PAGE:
Huge Alligator Spotted in Galveston at The Bolivar Peninsula
Imagine being on a beach and casually seeing an alligator hanging out? That is exactly what happened at the Bolivar Peninsula earlier this week. The images were captured by the Gulf Center for Sea Turtle Research and they posted their finds to social media.
According to the Texas Wildlife Department and mysananotnio.com, alligators can tolerate salt water for a few hours or even days, they are primarily freshwater animals, living in swampy areas, rivers, streams, lakes, and ponds, the research center stated in its post. Alligators are mostly inactive from mid-October until early March, when they brumate
March through May is the alligator's peak time for breeding and nesting. During the breeding season, alligators from 4 to 5 feet long are also very transient while searching for territories of their own. Periods of extreme weather conditions such as drought or heavy rains can result in an increase in alligator movements.
American alligators normally avoid humans, but American alligators can become perceived as a nuisance when they establish territories around people. As human populations in Texas continue to expand, there have been an increased number of encounters between people and alligators. Alligators have been known to prey on pets and must be treated with caution. Alligators can be surprisingly quick on land and are capable of running quickly over short distances.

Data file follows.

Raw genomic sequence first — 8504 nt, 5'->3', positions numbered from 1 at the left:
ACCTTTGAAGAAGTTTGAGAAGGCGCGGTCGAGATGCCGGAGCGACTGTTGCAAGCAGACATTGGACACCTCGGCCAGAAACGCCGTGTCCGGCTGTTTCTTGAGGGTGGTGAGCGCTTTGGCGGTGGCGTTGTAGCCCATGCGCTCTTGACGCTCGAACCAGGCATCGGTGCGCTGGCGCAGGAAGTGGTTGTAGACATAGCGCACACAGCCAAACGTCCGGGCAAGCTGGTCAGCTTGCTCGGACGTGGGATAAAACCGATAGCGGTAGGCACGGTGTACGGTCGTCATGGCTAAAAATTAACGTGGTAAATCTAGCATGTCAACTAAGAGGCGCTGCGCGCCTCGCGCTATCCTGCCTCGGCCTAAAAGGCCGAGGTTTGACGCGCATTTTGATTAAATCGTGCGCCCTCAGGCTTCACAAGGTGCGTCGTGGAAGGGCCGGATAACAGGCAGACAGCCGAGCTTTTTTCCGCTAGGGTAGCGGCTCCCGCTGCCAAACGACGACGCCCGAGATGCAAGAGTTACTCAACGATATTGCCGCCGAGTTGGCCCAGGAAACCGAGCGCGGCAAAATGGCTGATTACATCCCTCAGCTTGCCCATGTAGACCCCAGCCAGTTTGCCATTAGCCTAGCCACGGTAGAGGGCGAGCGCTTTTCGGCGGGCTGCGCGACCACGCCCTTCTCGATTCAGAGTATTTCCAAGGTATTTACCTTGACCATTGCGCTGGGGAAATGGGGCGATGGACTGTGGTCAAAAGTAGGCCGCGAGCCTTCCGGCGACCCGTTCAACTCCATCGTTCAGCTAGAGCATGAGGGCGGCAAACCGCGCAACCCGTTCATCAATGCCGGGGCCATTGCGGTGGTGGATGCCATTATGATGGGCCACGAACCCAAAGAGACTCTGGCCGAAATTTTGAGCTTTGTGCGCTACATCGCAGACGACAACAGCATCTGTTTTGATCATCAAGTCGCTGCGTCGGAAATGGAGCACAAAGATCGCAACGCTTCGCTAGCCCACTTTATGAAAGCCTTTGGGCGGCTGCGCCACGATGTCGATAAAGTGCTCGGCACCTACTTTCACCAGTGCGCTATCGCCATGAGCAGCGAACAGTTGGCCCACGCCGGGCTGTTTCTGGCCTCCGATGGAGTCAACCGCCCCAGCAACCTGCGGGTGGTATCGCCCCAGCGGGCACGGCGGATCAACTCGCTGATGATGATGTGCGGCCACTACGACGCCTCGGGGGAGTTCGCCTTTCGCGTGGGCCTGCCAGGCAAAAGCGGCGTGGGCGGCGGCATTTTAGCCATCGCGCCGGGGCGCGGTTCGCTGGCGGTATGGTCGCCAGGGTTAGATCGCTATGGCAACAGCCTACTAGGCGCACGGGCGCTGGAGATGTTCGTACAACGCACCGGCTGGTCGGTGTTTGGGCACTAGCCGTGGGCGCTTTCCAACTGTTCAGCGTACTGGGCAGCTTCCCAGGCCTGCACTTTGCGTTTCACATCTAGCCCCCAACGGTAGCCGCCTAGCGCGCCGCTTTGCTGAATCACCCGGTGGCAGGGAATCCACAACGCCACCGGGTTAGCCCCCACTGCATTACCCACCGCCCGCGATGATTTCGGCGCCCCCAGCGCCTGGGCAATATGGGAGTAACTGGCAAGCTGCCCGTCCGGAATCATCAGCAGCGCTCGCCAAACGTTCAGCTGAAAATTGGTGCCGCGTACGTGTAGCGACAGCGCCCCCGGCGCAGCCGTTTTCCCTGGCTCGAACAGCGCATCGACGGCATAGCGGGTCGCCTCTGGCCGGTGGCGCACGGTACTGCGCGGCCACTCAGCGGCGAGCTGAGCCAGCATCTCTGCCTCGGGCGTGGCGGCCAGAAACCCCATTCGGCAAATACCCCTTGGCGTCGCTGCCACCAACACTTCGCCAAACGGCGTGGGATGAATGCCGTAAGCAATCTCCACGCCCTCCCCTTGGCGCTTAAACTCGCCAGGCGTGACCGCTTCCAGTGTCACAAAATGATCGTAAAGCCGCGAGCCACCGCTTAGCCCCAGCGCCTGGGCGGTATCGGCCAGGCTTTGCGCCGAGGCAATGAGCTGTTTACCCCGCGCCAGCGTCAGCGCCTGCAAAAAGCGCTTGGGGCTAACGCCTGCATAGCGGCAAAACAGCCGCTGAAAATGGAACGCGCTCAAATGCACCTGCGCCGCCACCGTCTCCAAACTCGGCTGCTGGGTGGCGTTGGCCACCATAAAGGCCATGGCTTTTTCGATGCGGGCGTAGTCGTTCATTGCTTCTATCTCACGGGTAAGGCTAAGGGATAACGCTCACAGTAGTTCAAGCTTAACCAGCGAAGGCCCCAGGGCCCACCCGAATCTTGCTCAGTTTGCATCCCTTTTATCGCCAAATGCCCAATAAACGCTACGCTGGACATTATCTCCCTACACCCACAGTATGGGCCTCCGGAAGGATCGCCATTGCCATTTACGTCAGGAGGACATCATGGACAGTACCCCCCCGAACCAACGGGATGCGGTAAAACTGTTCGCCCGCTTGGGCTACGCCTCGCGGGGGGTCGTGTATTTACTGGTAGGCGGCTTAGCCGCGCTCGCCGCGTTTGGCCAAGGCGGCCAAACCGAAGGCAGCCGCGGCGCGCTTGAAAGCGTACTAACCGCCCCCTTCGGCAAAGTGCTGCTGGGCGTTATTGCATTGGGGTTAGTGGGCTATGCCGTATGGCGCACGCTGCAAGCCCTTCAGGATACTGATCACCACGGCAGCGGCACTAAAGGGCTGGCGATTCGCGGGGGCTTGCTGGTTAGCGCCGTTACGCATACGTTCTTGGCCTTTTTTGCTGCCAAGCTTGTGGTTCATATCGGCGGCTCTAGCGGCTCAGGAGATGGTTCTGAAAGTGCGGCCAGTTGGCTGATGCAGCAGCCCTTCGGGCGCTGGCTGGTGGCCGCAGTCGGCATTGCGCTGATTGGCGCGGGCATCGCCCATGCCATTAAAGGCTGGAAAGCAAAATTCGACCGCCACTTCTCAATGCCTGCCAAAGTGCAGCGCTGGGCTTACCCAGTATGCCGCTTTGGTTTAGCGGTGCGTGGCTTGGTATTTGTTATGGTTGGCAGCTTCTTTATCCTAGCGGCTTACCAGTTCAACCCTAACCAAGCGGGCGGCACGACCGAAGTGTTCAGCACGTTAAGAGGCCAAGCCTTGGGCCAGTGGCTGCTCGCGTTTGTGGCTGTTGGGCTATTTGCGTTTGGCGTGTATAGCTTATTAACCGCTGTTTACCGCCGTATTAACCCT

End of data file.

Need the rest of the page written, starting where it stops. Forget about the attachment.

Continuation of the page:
Alligators are protected game animals in Texas. Special permits are required to hunt, raise, or possess alligators. If you come across alligators, call the Texas Parks and Wildlife Department at 281-842-8100.
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